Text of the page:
Sun, Jul 17, 2005 - Page 1 News List

Blair calls for hearts and minds war with al-Qaeda


British Prime Minister Tony Blair yesterday called for a hearts and minds struggle against the "evil ideology" of al-Qaeda as the death toll from last week's London suicide bombings rose to 55.

Parents of one of bombers said he may have been brainwashed and appealed for new leads in a fast-moving investigation which has so far linked Britain, Egypt and Pakistan.

Pakistani security services detained two men overnight in the city of Lahore on suspicion of links with one of the four British Muslims who blew themselves up on July 7 on three London underground trains and a bus.

Blair called for a battle of ideas against what he called "the fanatical beliefs and perversion of religion" behind the London attacks and others around the world by the militant Islamist al-Qaeda network.

He said the opponent was an "evil ideology" and a strain within Islam that was altogether removed from the "essential decency and truth" of that religion.

"It is not a clash of civilizations -- all civilized people, Muslim or other, feel revulsion at it. But it is a global struggle. It is a battle of ideas and hearts and minds, both within Islam and outside it," Blair said.

"Why, if it is the cause of Muslims that concerns them, do they kill so many with such callous indifference?" he said.

As the death toll from Western Europe's first suicide bombings rose to 55, families of the attackers released statements expressing grief and disbelief.

"We are devastated that our son may have been brainwashed into carrying out such an atrocity, since we know him as a kind and caring member of our family," the parents of Mohammad Sidique Khan said.

"We urge people with the tiniest piece of information to come forward in order to expose these terror networks which target and groom our sons to carry out such evils," they said.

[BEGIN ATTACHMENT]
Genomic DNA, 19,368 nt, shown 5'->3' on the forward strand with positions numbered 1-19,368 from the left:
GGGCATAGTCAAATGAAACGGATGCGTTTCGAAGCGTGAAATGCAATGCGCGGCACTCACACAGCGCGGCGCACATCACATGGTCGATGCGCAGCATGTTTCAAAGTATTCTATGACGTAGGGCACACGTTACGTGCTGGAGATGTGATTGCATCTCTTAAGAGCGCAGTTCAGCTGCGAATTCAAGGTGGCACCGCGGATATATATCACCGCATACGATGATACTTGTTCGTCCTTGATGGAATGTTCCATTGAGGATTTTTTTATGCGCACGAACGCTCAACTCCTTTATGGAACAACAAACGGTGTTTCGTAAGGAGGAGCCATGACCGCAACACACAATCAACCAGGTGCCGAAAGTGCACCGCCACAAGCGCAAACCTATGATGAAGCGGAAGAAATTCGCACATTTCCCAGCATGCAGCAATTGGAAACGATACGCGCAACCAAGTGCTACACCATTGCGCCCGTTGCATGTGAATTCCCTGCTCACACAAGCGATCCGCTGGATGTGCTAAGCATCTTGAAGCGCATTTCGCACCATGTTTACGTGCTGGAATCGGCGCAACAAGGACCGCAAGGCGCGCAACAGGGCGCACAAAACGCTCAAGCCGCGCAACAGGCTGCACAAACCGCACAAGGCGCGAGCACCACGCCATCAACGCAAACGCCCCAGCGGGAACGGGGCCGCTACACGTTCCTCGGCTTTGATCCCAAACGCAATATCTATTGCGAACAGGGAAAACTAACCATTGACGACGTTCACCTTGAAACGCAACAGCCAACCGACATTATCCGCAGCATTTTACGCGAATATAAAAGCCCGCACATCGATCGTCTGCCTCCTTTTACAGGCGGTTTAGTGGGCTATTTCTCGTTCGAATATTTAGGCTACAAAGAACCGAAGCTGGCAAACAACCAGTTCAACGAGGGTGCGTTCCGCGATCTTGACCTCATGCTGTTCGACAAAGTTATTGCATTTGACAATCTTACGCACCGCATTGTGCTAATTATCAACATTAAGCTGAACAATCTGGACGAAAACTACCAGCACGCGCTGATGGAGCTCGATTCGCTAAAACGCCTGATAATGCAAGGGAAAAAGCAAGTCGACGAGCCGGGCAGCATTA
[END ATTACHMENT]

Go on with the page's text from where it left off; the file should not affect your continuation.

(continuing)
Khan, a primary school teaching assistant, was a 30-year-old married man with a daughter. He had visited the British parliament last year and met a Cabinet minister during a trip with his school.

Three of the bombers were young British Muslims of Pakistani origin, while the fourth was a Jamaican-born Briton.

Pakistani security forces detained two men overnight in Lahore on suspicion of links with another of the bombers, Shehzad Tanweer, bringing the total number of arrests in Pakistan to six.

Tanweer had visited Faisalabad and Lahore during two trips to Pakistan over the last two years. Security agents yesterday questioned teachers, students and other staff of a madrassah, or Islamic school, in Lahore which Tanweer was thought to have visited, which has connections with Jaish-e-Mohammad (Army of Mohammad), a group linked to al-Qaeda.

Two others bombers visited Pakistan last year, two top security officials said yesterday. Khan and Tanweer came together last November, arriving at Karachi Airport, and returned to Britain in early February, the officials said on condition of anonymity.

Hasib Hussain, 18, came separately last year, also to Karachi, and went back to Britain shortly afterwards, the officials added.

Meanwhile, in Egypt, Interior Minister Habib el-Adli told the al-Gomhuria newspaper that a biochemist, Magdy Elnashar, was not a member of al-Qaeda, and that Western and Arab media had drawn hasty conclusions about the arrested man.

Elnashar, 33, left England for a 45-day holiday before the bombings and intended to return, an Interior Ministry source said. He had denied any knowledge of the attacks.

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